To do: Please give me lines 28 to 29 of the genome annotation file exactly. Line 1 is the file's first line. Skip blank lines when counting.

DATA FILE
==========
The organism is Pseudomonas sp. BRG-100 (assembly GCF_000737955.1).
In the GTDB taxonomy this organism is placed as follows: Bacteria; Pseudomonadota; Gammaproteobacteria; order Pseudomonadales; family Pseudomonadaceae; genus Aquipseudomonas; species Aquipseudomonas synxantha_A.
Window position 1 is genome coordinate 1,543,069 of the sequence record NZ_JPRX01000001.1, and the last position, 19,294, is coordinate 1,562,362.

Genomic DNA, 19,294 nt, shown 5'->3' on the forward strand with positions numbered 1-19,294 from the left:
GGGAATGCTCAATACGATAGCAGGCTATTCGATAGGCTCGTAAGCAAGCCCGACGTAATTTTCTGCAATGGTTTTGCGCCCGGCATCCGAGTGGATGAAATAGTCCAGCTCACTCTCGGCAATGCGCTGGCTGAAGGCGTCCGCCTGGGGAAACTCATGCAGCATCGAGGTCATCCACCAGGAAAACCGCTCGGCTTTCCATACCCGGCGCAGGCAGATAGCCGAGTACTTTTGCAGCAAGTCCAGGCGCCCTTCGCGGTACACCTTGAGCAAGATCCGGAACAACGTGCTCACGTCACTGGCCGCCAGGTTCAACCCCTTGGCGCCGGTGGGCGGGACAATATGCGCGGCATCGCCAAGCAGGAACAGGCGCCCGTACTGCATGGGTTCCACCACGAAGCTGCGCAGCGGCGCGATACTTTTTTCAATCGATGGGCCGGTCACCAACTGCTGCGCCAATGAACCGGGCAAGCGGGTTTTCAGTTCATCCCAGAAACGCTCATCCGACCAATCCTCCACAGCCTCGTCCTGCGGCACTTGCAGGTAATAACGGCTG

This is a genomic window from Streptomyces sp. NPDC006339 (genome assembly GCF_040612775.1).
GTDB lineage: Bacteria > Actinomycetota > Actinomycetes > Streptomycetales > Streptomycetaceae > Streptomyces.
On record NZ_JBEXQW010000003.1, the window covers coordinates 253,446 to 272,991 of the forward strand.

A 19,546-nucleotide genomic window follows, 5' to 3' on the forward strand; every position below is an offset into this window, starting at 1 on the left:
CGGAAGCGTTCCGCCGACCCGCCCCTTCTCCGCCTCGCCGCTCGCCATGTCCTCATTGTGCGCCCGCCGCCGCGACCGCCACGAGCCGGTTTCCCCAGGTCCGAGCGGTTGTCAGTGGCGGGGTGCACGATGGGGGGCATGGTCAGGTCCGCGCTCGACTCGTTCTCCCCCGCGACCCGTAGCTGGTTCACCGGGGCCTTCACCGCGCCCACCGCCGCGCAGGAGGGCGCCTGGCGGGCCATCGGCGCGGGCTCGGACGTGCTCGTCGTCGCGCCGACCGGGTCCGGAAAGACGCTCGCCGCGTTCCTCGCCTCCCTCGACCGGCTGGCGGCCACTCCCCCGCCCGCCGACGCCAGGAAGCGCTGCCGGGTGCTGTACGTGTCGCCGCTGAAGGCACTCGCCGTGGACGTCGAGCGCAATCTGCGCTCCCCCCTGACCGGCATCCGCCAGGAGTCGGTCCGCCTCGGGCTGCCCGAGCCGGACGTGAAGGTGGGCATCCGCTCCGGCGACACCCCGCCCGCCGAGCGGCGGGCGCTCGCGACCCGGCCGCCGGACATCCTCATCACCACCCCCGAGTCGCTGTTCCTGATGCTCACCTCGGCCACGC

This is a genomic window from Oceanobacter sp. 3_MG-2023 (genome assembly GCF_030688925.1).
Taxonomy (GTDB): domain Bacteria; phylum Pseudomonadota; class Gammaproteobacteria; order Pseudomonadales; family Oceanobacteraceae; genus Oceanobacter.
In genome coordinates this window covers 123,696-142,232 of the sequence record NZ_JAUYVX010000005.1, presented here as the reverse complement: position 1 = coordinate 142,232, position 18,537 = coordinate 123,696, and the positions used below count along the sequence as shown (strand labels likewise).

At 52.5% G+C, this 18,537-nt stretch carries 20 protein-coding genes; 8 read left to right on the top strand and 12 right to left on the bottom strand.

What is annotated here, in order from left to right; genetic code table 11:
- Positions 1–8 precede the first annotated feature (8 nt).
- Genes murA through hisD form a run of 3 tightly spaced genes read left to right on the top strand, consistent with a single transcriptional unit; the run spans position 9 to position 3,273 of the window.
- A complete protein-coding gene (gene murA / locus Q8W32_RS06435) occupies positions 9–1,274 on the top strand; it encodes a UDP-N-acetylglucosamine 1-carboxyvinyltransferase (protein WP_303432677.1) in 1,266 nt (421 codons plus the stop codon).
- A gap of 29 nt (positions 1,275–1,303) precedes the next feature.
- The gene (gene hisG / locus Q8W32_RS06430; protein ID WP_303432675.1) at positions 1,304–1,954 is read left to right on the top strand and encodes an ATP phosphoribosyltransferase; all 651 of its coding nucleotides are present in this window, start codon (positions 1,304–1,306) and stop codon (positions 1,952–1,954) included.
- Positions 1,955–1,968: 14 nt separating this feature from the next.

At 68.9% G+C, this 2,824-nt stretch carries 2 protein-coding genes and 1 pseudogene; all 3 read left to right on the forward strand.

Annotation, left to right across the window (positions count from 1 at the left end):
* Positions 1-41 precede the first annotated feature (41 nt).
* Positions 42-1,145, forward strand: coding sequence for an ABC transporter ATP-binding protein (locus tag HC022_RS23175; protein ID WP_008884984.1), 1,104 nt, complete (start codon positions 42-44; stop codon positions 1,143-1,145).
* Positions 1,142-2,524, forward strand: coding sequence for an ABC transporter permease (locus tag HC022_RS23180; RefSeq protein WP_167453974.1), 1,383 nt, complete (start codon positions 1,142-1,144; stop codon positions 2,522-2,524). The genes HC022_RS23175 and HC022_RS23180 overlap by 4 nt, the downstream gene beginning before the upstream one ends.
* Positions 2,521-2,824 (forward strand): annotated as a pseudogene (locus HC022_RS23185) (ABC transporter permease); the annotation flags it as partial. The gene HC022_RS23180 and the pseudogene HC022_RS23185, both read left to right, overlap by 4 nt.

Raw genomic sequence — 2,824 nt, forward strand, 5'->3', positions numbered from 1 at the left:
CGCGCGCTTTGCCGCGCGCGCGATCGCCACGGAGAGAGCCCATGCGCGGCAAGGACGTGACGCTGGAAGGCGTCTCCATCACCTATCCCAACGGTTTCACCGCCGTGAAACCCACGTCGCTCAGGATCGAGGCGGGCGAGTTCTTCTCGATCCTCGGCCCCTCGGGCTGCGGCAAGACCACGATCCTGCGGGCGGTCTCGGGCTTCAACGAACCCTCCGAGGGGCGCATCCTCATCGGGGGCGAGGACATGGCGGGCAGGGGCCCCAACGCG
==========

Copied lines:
Raw genomic sequence — 2,824 nt, forward strand, 5'->3', positions numbered from 1 at the left:
CGCGCGCTTTGCCGCGCGCGCGATCGCCACGGAGAGAGCCCATGCGCGGCAAGGACGTGACGCTGGAAGGCGTCTCCATCACCTATCCCAACGGTTTCACCGCCGTGAAACCCACGTCGCTCAGGATCGAGGCGGGCGAGTTCTTCTCGATCCTCGGCCCCTCGGGCTGCGGCAAGACCACGATCCTGCGGGCGGTCTCGGGCTTCAACGAACCCTCCGAGGGGCGCATCCTCATCGGGGGCGAGGACATGGCGGGCAGGGGCCCCAACGCG